Your child’s school WILL NOT suggest the best CogAT practice tests. They do not want you to prep or prepare your child. They want to see what the students naturally know. Do not ask them how to prepare.
Should every child take the CogAT test?
A child’s cognitive ability influences academic performance; it does not contradict it.
In fact, a high CogAT score may translate to high academic performance, whether or not the schools considers them to be “gifted” or “talented.”
Should your child take the CogAT? For all intents and purposes, yes.
If your child has a high capacity for crystallized knowledge, taking the CogAT will further enhance it. Crystallized knowledge is knowledge they have acquired in arithmetic and vocabulary, etc.
If your child has a high capacity for fluid knowledge, the CogAT can determine the extent with which your child can solve new problems.
Kids acquire fluid knowledge by understanding abstract reasoning. This includes solving problems like identifying patterns and making extrapolations without basing the solutions on acquired factual knowledge.
Students with strong fluid skills have the advantage to acquire crystallized knowledge.
Cognitive ability has an innate component. Students can learn the majority of cognitive skills.
Cognitive ability enables the student to process sensory information that he/she collects to evaluate, analyze, and retain, make comparisons, determine action, and recall experiences.
Deciding what to do
You can let your child take the CogAT test to find out if he/she can place into a gifted program.
It is worth a try. If they don’t get it, you can use their test results to see their strengths and build on them.
These abilities are in the areas of verbal, non-verbal, and quantitative reasoning.
Order prep materials, and then review them in advance, before you sit down with your child. Be sure you understand the types of questions first.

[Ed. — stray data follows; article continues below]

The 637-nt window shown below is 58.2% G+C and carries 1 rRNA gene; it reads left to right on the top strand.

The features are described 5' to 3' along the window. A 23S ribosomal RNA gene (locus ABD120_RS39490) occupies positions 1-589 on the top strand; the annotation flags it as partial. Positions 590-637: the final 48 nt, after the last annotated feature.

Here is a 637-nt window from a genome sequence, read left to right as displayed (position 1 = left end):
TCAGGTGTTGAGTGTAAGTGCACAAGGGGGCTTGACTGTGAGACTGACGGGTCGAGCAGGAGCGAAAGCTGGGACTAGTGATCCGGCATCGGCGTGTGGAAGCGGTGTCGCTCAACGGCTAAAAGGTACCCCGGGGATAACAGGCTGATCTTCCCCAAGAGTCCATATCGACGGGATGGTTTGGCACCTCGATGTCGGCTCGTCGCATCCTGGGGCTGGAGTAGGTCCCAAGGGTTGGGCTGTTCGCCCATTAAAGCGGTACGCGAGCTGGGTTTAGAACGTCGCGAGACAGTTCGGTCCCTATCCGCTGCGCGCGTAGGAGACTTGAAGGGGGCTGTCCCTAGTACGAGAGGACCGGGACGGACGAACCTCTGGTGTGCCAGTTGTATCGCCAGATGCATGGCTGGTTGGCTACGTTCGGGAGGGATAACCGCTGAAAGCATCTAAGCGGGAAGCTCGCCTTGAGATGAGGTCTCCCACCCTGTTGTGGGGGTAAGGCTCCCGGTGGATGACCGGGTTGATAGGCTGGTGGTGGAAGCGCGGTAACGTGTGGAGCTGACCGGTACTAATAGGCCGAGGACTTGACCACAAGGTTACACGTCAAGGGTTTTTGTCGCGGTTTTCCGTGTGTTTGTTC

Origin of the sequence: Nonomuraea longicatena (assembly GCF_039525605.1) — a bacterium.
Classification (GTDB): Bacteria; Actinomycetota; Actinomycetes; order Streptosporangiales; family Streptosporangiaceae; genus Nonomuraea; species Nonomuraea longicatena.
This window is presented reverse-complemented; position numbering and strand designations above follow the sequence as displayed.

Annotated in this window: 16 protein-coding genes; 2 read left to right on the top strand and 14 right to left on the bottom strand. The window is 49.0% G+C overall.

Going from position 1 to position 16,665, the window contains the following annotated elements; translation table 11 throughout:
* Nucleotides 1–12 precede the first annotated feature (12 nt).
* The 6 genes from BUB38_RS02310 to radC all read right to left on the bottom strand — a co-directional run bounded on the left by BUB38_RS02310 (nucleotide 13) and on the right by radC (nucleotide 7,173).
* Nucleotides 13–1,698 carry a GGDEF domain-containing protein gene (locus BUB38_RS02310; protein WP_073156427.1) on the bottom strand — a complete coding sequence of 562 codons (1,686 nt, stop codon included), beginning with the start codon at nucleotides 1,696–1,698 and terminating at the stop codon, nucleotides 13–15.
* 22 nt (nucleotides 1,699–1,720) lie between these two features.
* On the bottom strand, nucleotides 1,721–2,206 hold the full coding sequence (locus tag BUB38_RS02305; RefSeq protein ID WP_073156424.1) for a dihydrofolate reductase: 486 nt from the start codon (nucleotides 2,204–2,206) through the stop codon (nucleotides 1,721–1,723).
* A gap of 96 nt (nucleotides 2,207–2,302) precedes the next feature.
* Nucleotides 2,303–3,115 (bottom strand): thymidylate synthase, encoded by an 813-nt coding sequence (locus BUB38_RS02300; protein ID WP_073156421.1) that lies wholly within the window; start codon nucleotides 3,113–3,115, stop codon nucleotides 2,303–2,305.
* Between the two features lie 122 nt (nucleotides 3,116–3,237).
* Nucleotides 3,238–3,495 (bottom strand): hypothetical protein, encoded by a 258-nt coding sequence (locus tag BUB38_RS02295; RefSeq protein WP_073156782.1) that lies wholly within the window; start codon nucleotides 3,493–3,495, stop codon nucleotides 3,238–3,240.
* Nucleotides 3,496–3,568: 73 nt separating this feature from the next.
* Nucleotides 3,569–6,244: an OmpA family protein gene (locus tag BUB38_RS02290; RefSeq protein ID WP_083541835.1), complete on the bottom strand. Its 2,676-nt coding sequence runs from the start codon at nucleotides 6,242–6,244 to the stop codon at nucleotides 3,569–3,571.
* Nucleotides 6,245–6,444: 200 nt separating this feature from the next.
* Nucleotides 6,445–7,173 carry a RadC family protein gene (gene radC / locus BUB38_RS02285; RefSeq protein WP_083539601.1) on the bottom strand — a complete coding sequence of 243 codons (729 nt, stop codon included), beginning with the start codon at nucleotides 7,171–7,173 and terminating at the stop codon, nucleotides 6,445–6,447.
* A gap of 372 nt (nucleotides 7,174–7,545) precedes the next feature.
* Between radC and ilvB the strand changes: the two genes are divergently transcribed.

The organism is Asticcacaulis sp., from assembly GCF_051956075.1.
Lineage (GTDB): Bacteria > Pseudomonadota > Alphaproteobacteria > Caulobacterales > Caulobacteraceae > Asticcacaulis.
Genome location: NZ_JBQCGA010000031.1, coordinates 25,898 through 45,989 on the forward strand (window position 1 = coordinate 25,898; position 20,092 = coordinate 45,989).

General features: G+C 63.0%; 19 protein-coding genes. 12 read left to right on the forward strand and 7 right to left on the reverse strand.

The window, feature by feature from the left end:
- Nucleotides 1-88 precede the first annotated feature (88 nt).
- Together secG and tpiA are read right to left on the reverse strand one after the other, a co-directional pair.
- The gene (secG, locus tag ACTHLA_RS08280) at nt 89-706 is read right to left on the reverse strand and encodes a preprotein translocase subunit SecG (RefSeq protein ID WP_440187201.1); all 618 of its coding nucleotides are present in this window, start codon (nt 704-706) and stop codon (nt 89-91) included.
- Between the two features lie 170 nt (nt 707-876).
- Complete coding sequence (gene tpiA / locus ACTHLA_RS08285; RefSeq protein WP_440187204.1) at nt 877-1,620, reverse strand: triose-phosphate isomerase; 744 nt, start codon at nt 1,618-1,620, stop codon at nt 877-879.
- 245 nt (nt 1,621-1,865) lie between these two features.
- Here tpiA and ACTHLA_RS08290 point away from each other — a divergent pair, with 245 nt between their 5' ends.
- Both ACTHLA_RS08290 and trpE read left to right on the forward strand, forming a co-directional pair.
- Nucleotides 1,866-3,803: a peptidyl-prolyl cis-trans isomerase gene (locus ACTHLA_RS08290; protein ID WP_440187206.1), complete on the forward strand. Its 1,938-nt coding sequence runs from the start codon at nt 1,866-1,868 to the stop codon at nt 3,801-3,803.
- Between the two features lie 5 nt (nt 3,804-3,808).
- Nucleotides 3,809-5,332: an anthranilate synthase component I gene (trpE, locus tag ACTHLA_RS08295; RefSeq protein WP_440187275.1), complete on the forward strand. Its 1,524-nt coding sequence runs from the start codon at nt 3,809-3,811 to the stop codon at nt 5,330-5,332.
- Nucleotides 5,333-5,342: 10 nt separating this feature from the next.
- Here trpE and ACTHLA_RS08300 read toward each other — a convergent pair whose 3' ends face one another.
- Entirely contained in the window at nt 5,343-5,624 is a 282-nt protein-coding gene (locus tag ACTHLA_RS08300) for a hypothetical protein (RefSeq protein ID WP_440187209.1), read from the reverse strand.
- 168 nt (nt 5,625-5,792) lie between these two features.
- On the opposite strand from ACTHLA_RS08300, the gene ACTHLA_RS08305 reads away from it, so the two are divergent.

You can make this a fun time with you and your child, offering lots of encouragement.
You and your child will be able to see the the types of questions that are on the CogAT tests. It will be a huge advantage for your child to understand the types of questions before he sits down to actually take the test at school.
Benefits of taking CogAT practice test
The big reason schools administer this cognitive abilities test is to determine which students can benefit and prosper in advanced educational programs for gifted students.
With the right kind of CogAT prep, your child may attain a high score in order to take advantage of special enrichment opportunities.
It’s easy to practice and review for the CogAT test. Many families “in the know” are prepping for the CogAT. (Though they may not admit it.) CogAT Sample Questions for Young Students
Should I have my child take the CogAT test?
Another practical option is to use an online subscription to a site which gives you access to the grade level CogAT test you need.
This is a good option if you want to have access to different grade level tests. This is important if you have more than one child or if you want to see a larger range of questions.
As an example, if you have a second grader, you can easily access the first grade and second grade level CogAT tests. Your child will get to see more practice questions this way. With an online service, you will often have access to all the CogAT tests as well as other learning tools and websites.
Whether you choose workbooks or access the questions online, you can calmly go over the questions together.
If you choose to use the online testing site, you can always print out the questions and then use them whenever you want. This means you can purchase access for a month online, and print them out for now and for future grades. In this way, you can use them when you want.
The smartest, easiest, and best thing to do is to see how your child responds to CogAT prep guides or practice questions.
Note, the CogAT is different than the Naglieri Nonverbal Ability Test, which only tests for nonverbal skills.
If you can’t decide if you should let your child take the CogAT, you must find out why the school administers the test.